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Thousands of fish die from Denholme reservoir pollution
Thousands of fish have died in Doe Park Reservoir in Denholme as a result of a “pollution incident”, although the exact cause is still unknown.
A team of Environment Agency and Yorkshire Water staff were called to the site yesterday after reports of dead and distressed fish at the 20-acre reservoir, which is used for sailing and canoeing. Fisheries officers found more than 2,000 dead roach, bream, perch and pike around the edges.
Bradford Council was forced to postpone an open day at its water activities centre on the reservoir which was planned for today and activities were being reorganised.
The open day will now take place on August 6. The school and youth groups who were due to take part in activities this week have been informed that kayaking and canoeing activities are now taking place on the River Aire and the Leeds-Liverpool Canal instead and that alternative activities such as archery, cycling and climbing are being arranged through the Council’s sport and leisure adventure unit instead.
The results of tests on the water and the dead fish are not expected to be back for a couple of days, but early indications suggest the cause was natural.
Pete Turner, fisheries officer at the Environment Agency, confirmed that ten barrels of hydrogen peroxide were pumped into the reservoir yesterday afternoon, which not only added oxygen to the water, but helps to break down organic matter which can cause poor water quality.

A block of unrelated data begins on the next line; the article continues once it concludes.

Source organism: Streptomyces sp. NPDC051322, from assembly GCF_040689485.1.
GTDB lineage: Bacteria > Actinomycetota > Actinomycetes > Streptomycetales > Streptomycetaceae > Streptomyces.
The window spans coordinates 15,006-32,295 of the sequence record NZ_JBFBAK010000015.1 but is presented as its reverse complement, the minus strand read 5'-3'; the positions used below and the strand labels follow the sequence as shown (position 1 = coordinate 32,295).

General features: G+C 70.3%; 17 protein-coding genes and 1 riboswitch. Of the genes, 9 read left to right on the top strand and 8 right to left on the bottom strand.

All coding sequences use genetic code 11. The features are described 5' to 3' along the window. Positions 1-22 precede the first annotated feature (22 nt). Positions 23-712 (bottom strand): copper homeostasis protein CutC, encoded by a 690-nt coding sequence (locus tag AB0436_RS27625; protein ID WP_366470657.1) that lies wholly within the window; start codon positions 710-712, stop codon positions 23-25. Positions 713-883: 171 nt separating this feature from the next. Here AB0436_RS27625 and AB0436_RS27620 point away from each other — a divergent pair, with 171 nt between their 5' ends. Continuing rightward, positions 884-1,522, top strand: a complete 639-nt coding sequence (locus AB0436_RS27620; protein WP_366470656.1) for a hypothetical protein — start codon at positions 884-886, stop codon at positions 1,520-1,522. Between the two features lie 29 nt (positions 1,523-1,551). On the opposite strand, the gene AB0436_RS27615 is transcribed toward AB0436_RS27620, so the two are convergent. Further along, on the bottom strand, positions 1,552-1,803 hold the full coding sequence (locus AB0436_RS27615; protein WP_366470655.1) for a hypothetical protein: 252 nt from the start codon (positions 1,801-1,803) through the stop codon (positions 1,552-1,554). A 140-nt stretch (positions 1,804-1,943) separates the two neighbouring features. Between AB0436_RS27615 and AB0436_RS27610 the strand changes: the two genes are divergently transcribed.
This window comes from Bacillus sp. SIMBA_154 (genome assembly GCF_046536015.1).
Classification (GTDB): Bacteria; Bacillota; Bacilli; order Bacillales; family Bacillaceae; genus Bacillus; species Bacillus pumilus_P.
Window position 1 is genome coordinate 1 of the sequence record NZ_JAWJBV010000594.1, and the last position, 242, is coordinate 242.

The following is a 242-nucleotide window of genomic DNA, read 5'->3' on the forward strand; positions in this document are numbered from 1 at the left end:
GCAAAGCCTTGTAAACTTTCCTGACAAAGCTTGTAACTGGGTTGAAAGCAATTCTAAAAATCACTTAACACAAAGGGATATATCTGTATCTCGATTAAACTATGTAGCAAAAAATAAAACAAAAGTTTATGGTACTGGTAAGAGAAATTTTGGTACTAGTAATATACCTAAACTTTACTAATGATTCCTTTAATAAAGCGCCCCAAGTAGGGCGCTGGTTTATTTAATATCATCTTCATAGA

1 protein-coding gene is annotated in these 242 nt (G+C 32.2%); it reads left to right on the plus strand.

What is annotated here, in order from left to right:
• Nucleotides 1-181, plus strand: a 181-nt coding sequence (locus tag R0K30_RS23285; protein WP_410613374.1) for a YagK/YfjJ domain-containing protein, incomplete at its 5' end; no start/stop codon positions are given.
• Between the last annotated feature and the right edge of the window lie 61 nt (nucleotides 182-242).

He added: “We’ve checked the gills of the distressed fish and they’re all slimy. This tells us that they’re being irritated by something in the water.”
But he said that the oxygen levels in the water were found to be good so they believed it was down to organic matter that had been washed in by the recent flooding.
A pump supplied by Yorkshire Water was used to stir the surface of the water.
A spokesman said yesterday that they were working with the Environment Agency to work out what the pollutant was and where it had come from.
The reservoir is not used for drinking water but a compensation reservoir used to top up river levels instead.
Phil Barker, the Council’s assistant director for sport and leisure, apologised for having to cancel the open day due to the unforeseen circumstances, but encouraged people to attend next month.
She said: “We have also done our best to reorganise all the activities that we had planned this week so that the groups booked in can still enjoy a fantastic week.
“We hope to be able to re-open Doe Park as soon as possible but are reliant on the Environment Agency’s investigations and hope that whatever the problem is, it can be quickly resolved.”